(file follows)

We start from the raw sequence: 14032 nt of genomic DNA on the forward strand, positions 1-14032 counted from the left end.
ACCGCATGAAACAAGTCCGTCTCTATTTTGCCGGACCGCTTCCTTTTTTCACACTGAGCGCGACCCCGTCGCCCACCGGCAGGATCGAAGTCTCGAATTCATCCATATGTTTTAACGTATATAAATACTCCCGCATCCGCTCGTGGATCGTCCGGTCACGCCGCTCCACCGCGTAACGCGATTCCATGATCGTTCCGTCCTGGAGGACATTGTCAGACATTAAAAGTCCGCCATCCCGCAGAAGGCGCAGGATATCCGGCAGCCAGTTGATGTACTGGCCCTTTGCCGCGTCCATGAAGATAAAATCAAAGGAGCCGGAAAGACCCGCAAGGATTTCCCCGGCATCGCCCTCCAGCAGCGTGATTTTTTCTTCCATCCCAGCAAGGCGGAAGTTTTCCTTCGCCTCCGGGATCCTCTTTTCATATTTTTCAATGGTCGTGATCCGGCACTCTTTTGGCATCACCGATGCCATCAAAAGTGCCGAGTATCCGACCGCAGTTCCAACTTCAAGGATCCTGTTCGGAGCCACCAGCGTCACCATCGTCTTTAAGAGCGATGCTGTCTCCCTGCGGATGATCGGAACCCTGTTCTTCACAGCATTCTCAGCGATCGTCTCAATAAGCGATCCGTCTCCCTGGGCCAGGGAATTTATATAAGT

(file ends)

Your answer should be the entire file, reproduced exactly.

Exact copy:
We start from the raw sequence: 14032 nt of genomic DNA on the forward strand, positions 1-14032 counted from the left end.
ACCGCATGAAACAAGTCCGTCTCTATTTTGCCGGACCGCTTCCTTTTTTCACACTGAGCGCGACCCCGTCGCCCACCGGCAGGATCGAAGTCTCGAATTCATCCATATGTTTTAACGTATATAAATACTCCCGCATCCGCTCGTGGATCGTCCGGTCACGCCGCTCCACCGCGTAACGCGATTCCATGATCGTTCCGTCCTGGAGGACATTGTCAGACATTAAAAGTCCGCCATCCCGCAGAAGGCGCAGGATATCCGGCAGCCAGTTGATGTACTGGCCCTTTGCCGCGTCCATGAAGATAAAATCAAAGGAGCCGGAAAGACCCGCAAGGATTTCCCCGGCATCGCCCTCCAGCAGCGTGATTTTTTCTTCCATCCCAGCAAGGCGGAAGTTTTCCTTCGCCTCCGGGATCCTCTTTTCATATTTTTCAATGGTCGTGATCCGGCACTCTTTTGGCATCACCGATGCCATCAAAAGTGCCGAGTATCCGACCGCAGTTCCAACTTCAAGGATCCTGTTCGGAGCCACCAGCGTCACCATCGTCTTTAAGAGCGATGCTGTCTCCCTGCGGATGATCGGAACCCTGTTCTTCACAGCATTCTCAGCGATCGTCTCAATAAGCGATCCGTCTCCCTGGGCCAGGGAATTTATATAAGT